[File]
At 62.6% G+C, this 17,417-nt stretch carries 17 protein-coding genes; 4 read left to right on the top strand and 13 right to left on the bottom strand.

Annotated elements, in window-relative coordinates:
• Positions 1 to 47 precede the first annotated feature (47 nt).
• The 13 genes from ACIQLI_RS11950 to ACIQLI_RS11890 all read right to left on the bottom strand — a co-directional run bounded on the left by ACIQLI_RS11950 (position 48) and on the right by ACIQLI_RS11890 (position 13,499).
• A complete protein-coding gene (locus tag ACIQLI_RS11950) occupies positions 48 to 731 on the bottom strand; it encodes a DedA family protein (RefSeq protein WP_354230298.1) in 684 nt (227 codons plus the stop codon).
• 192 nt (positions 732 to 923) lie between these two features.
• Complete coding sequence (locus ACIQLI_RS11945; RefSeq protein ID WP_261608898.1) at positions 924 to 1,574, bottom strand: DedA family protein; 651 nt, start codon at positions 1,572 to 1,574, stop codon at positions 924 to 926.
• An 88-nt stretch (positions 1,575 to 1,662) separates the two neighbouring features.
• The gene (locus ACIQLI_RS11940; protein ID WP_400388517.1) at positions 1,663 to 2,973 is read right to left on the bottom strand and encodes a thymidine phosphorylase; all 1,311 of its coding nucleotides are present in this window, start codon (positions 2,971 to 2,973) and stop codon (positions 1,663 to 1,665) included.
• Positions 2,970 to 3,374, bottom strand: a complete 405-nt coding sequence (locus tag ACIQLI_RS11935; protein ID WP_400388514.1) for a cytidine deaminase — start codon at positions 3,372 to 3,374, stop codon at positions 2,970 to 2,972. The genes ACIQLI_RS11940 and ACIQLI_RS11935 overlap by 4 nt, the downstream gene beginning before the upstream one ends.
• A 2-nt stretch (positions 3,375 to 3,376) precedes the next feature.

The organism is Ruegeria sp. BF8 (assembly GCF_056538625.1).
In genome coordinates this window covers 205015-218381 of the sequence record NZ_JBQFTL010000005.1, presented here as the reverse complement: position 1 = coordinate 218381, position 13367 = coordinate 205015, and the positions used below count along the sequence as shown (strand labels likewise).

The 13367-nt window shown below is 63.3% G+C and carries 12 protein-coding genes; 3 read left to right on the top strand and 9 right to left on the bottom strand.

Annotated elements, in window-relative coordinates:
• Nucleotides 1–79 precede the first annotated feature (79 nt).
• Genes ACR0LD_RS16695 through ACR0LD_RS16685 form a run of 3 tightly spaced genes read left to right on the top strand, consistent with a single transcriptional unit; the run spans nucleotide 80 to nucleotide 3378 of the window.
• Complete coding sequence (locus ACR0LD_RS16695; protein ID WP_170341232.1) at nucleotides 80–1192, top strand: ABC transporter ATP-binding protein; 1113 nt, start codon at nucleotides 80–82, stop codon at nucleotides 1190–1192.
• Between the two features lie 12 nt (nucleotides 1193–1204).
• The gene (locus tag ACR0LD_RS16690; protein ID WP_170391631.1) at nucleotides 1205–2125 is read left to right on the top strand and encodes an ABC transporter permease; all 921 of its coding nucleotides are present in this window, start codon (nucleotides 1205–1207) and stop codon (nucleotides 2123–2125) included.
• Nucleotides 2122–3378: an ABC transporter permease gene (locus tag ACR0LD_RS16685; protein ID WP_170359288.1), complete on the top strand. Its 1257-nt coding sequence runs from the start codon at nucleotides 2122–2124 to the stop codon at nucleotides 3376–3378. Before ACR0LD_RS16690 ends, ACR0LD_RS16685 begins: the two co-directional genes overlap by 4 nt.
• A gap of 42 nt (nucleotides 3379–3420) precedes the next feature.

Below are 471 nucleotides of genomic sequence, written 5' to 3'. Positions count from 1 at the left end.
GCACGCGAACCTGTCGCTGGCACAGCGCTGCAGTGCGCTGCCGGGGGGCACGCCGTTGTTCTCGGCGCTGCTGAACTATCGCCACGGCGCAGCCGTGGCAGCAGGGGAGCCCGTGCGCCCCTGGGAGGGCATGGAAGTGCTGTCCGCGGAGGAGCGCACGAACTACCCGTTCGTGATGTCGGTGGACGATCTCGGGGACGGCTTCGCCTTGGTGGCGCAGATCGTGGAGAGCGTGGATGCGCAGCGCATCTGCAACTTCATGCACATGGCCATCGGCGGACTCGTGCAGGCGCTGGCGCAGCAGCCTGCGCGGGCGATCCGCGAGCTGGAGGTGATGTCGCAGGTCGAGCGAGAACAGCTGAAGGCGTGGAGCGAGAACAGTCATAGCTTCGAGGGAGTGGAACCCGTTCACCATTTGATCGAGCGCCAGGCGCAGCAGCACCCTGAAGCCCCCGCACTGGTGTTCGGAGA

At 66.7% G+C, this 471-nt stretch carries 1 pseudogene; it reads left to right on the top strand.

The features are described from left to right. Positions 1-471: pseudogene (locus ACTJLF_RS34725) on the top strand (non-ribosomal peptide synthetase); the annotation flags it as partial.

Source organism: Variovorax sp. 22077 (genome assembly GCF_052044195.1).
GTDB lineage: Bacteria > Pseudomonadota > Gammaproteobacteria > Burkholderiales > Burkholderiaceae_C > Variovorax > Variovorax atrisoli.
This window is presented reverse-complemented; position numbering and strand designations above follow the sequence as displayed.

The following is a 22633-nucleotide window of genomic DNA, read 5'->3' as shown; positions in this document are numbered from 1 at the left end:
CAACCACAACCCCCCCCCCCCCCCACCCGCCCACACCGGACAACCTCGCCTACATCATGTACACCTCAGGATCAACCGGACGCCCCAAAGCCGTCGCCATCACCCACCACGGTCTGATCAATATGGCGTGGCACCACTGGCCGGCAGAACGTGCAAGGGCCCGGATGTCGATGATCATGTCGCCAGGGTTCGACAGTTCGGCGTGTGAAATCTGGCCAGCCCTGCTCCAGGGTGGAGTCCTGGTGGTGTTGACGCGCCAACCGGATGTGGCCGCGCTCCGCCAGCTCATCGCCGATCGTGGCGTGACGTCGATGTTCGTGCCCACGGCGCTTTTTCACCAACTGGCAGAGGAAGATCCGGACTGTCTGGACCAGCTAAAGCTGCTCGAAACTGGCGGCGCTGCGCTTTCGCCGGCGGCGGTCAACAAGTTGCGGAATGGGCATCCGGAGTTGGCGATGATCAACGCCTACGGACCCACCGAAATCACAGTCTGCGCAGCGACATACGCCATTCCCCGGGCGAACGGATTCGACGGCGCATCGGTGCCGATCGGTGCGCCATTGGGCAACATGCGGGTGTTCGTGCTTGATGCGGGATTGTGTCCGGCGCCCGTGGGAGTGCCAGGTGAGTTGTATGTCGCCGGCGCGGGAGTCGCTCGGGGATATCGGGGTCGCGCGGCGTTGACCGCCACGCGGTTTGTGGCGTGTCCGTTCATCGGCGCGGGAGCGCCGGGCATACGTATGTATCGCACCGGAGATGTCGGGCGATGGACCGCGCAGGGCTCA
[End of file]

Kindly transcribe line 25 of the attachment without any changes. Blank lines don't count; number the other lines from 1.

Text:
At 66.7% G+C, this 471-nt stretch carries 1 pseudogene; it reads left to right on the top strand.